SSH KEYS — Explained in Detail
SSH keys are the set of security keys that covers your data from the trespassers. These keys work on the most effective authentication systems and require passwords to unlock and allow one access to use the information secured. SSH stands for Secure Socket Shell, in a simple language it is also known as Secure Shell.
SSH keys are two keys basically, paired together, namely — a public key and a private key. A private key is owned by the officials and the public key is familiar to everyone. The credentials to access the private keys are only given when required and needed. These keys are available in different sizes and different types.
SSH keys were created in 1995 by Tatu Ylonen. He felt the need to come up with a better security network system because a lot of cybercrimes were being observed at that time and that is how SSH keys were made, with the concept of providing access to the data through username and password, and the one with correct credentials and identity can get the permission.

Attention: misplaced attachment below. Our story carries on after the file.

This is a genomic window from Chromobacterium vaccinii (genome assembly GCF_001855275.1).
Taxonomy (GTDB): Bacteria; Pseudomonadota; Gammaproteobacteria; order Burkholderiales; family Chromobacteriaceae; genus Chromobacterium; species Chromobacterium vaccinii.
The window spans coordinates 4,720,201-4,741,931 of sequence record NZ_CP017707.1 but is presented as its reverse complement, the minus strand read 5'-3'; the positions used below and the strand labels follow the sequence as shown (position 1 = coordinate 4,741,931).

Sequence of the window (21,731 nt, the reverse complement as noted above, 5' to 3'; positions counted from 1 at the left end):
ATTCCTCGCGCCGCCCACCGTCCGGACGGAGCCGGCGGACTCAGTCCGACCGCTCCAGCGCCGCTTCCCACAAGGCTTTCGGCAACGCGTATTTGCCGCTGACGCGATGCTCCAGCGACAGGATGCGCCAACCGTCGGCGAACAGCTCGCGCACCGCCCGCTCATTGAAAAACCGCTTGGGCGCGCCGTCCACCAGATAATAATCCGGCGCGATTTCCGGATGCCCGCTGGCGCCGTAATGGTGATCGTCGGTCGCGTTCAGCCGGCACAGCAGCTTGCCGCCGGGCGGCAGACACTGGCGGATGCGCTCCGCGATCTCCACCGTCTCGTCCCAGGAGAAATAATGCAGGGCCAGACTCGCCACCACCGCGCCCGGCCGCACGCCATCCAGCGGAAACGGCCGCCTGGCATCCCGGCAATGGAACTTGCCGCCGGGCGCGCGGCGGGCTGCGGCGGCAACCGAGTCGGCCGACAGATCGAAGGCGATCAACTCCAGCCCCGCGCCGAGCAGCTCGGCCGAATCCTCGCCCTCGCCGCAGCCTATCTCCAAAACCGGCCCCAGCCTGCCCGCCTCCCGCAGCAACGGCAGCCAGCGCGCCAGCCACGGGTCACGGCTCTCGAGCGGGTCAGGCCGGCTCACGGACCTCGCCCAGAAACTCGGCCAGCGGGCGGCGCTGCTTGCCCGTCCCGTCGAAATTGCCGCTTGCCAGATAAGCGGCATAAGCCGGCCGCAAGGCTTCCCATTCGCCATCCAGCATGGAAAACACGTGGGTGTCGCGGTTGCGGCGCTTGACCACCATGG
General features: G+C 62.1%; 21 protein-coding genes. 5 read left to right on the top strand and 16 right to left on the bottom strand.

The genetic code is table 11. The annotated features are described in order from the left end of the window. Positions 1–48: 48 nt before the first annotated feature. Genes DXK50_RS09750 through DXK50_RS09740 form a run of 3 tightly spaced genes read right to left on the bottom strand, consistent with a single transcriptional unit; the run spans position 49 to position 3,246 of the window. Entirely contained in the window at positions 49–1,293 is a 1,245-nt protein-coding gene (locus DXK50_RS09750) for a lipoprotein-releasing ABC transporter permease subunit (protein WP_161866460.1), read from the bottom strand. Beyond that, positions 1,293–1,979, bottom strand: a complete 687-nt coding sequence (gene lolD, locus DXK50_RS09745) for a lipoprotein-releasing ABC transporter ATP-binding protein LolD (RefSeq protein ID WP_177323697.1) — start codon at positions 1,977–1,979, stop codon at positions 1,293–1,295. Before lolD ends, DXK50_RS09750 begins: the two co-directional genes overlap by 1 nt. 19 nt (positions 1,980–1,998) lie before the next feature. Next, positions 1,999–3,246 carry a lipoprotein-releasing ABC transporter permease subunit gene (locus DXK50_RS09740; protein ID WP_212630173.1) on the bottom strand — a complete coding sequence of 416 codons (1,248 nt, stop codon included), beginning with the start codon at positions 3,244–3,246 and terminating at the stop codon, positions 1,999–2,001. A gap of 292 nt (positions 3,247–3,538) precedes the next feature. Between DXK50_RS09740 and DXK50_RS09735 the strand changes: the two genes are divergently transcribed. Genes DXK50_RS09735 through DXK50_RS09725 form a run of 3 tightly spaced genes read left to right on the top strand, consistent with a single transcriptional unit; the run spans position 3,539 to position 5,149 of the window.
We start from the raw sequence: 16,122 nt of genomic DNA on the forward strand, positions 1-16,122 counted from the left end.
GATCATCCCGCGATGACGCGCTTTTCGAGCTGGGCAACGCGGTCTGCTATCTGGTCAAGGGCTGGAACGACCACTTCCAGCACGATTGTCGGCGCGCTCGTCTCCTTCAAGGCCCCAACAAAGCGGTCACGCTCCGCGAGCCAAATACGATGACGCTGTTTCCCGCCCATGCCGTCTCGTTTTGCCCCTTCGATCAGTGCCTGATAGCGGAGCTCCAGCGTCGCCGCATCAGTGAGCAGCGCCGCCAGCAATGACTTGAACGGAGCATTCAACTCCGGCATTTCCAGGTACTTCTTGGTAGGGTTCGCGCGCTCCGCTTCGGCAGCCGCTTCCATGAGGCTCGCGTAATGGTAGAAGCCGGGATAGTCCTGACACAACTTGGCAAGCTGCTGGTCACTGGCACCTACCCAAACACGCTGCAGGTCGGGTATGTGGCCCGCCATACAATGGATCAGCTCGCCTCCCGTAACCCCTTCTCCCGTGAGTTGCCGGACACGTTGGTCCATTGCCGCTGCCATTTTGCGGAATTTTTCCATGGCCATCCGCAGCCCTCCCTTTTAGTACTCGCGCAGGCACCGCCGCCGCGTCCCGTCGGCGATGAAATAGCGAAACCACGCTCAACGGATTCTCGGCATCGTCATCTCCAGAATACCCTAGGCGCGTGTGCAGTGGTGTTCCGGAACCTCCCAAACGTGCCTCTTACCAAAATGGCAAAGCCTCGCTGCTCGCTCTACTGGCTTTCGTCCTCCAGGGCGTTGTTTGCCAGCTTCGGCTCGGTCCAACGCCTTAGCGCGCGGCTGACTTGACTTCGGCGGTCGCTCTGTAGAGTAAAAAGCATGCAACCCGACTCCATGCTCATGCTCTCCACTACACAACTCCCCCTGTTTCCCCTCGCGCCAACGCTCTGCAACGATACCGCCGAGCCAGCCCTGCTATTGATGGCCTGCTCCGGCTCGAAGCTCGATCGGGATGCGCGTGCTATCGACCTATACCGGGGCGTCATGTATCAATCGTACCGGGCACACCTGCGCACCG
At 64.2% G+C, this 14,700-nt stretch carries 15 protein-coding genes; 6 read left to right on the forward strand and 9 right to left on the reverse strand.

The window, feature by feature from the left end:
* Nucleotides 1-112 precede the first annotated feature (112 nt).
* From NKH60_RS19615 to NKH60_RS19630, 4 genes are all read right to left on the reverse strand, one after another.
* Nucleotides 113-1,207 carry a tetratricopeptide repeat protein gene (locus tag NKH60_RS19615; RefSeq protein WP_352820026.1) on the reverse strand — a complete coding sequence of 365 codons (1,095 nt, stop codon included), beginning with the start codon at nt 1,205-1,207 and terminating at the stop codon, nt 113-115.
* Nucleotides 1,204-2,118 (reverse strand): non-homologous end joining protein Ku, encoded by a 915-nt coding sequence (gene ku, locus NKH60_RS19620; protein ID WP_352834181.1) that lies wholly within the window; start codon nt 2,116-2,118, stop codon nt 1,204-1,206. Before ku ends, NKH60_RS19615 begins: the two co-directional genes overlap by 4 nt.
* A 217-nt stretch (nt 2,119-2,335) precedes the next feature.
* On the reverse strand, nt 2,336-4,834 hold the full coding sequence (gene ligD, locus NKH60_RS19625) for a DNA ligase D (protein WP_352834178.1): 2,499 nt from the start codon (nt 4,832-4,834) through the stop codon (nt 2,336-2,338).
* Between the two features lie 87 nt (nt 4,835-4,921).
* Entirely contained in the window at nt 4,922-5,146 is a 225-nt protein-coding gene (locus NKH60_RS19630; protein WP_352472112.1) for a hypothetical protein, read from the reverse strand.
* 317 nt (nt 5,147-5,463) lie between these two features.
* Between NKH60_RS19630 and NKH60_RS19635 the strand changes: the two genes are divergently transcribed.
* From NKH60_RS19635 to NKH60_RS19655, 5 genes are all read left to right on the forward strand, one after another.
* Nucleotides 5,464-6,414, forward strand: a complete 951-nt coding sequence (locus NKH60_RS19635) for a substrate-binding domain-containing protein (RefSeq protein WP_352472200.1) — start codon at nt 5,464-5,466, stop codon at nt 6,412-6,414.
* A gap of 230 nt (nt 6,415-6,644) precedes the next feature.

The key pairs are also used for other tasks as well other than security and they are — managing networks, operating systems, and configurations.
SSH keys work by following the mechanism of the resemblance of passwords. It is actually a client-based server working mechanism. There are two working phases of SSH Keys and they are :
Phase 1 — Shared Secret Generation
In the very first phase, both the parties client end, and the server end agree to the protocol and the procedure, thus starts with encryption. After which a public key is shared with the client and a session key is shared b/w both the parties to carry the session.
Phase 2 — Authentication of the client
Server authentication takes place hereafter the client receives the encrypted password and SSH keys come into play.
GENERATING SSH KEYS -
A specific command called ssh-keygen is used to generate the keys. Once the command is created, you can generate your pair of keys after you answer some of the questions.
SSH keys are securely stored at ~ /.ssh directory, if the user doesn’t have the directory, the ssh-keygen command creates it for the user with correct permissions.